secured by a &eal Cstate 8ort#a#e coverin# B",CEAs < parcels
of land includin# the $achinery and e6uip$ents therein.
,econd :oan: B",CE entered a :oan A#ree$ent with
respondent ban4s ( referred as GConsortiu$G) to %nance its
i$portation for various raw $aterials. B",CE e'ecuted a
second $ort#a#e over the previous properties $entioned)
however they were unrecorded B",CE was unable to pay its
second $ort#a#e with the consortiu$) which resulted in the
latter ac6uirin# +@ of the e6uity of B",CE #ivin# the
Consortiu$ the control and $ana#e$ent of B",CE. Hespite
the ac6uisition) B",CE still re$ained indebted to the
Transaction to Coastal: >etween -+7( to -+7!) B",CE entered
a processin# a#ree$ent with Coastal wherein Coastal
delivered <) $etric tons of hot rolled steel coils which
B",CE would process into bloc4 iron sheets. 0owever) B",CE
was only able to return -)7 $etric tons of those sheets.
En the loan to H>1: To pay its %rst $ort#a#e with H>1) B",CE
sold 2 of its #enerators to F":8A9 1hils) "nc. H>1 e'ecuted a
Heed of Assi#n$ent of the $ort#a#e in favor of the
consortiu$. The Consortiu$ foreclosed the $ort#a#e and was
the hi#hest bidder in an auction sale of B",CEAs properties.
The Consortiu$ later sold the properties in favor of National
,teel Corporation.
Coastal %les a civil action for Annul$ent or &escission of ,ale)
Ha$a#es with 1reli$inary "n3unction. Coastal i$putes bad
faith on the action of the Consortiu$) the latter bein# able to
sell the properties of B",CE despite the attach$ent of the
properties) placin# the$ beyond the reach of B",CEAs other
The lower court ruled in favor of B",CE) declarin# the sale
valid and le#al. The CA aFr$ed this.
ISSUE -: .hether the consortiu$ disposed B",CEAs assets in
fraud of creditors/
HELD: Ses. .hat the consortiu$ did was to pay to the$ the
proceeds fro$ the sale of the #enerator sets which in turn
they used to pay H>1. Hue to the Heed of Assi#n$ent issued
by H>1) the respondent ban4s recovered what they re$itted
to H>1 I it allowed the Consortiu$ to ac6uire H>1As pri$ary
lien on the $ort#a#ed properties. Allowin# the$ as unsecured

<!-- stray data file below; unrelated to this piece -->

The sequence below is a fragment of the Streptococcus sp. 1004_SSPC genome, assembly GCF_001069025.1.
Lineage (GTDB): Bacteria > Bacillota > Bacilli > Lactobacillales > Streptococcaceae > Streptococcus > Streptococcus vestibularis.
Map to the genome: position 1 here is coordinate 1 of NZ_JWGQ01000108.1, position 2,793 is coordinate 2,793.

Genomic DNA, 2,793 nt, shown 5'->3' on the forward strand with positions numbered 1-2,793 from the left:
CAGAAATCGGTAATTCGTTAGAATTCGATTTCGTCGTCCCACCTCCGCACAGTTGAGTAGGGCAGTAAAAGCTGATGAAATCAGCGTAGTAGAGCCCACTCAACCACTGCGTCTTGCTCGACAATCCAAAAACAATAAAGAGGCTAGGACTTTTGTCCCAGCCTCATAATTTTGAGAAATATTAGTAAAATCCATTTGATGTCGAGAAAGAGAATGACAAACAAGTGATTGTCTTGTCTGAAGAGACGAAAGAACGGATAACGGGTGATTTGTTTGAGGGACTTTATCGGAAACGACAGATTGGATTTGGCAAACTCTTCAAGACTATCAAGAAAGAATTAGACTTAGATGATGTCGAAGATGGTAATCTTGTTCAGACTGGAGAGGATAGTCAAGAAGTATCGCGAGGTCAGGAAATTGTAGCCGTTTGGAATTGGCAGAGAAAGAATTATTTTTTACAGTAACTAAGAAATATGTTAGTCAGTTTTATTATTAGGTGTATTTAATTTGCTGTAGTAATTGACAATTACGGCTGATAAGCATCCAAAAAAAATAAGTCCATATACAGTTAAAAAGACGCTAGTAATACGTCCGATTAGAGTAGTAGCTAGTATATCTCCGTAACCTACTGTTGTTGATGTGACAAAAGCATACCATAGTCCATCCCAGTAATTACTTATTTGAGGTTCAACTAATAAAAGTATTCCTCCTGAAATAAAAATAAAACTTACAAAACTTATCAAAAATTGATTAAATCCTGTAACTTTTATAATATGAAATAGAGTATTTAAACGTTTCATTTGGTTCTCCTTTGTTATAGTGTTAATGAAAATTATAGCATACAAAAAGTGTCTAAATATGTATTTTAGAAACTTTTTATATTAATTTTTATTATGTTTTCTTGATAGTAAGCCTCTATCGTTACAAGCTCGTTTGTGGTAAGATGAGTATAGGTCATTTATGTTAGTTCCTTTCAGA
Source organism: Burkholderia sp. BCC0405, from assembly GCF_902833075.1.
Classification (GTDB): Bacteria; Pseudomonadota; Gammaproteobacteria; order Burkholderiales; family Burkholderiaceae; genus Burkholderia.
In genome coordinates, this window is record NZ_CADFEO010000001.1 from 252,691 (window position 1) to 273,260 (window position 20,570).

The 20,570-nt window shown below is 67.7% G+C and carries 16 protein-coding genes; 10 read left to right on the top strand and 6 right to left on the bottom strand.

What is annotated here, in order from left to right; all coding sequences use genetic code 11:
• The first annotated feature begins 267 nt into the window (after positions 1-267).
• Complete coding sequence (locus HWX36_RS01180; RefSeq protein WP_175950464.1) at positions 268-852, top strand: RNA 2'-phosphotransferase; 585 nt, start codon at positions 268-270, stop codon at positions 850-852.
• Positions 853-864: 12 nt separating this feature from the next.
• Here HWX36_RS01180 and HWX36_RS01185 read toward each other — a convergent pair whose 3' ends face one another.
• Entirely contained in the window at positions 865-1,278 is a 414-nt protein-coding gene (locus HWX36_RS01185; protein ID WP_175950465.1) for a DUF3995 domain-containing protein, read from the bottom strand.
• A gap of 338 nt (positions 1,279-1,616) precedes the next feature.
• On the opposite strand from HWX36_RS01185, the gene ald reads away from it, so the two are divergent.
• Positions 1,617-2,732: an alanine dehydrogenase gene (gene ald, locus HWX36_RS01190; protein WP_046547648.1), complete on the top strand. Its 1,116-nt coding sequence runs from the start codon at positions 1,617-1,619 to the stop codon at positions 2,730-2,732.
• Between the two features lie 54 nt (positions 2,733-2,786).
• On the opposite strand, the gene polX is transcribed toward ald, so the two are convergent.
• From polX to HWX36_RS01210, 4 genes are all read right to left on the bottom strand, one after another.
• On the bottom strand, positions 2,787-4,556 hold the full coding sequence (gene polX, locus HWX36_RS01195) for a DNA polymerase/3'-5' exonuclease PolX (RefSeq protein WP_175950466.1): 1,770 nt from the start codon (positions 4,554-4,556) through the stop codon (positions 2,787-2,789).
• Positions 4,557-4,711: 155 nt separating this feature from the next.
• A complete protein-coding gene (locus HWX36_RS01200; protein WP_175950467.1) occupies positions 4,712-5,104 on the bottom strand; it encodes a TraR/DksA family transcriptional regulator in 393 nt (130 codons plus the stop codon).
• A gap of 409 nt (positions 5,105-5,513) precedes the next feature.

creditors ( as the $ort#a#e was unrecorded) to foreclose on
the assets of the corporation without re#ard to inferior clai$s
ISSUE ': .hether petitioner is entitled to $oral da$a#es/
No. As a rule) a corporation is not entitled to $oral da$a#es
because) not bein# a natural person) it cannot e'perience
physical su2erin# or senti$ents li4e wounded feelin#s) serious
an'iety) $ental an#uish and $oral shoc4. The only e'ception
to this rule is when the corporation has a #ood reputation that
is debased) resultin# in its hu$iliation in the business
real$. "n the present case) the records do not show any
evidence that the na$e or reputation of petitioner has been
sullied as a result of the Consortiu$As fraudulent acts.
Accordin#ly) $oral da$a#es are not warranted.
1etitioner was able to recover e'e$plary da$a#es.
Bar/ine Davies vs. Court of A66eals
J9& -2*77) -+ Dune 2K) also $ureoods Corporation "s#
Court o Appeals [() 1*+,-.'
,econd Hivision) >ellosillo (D): ( concur
Facts: "n -++2) at the hei#ht of the power crisis which the country
was then e'periencin#) and to re$edy and curtail further losses
due to the series of power failures) 1ure Foods Corporation
decided to install two (2) -! N. #enerators in its food
processin# plant in ,an &o6ue) 8ari4ina City. ,o$eti$e in
Nove$ber -++2 a biddin# for the supply and installation of the
#enerators was held. ,everal suppliers and dealers were invited to
attend a pre;biddin# conference to discuss the conditions) propose
sche$e and speci%cations that would best suit the needs of
1L&CFEEH,. Eut of the * prospective bidders who attended the
pre;biddin# conference) only < bidders) na$ely) Far Cast 8ills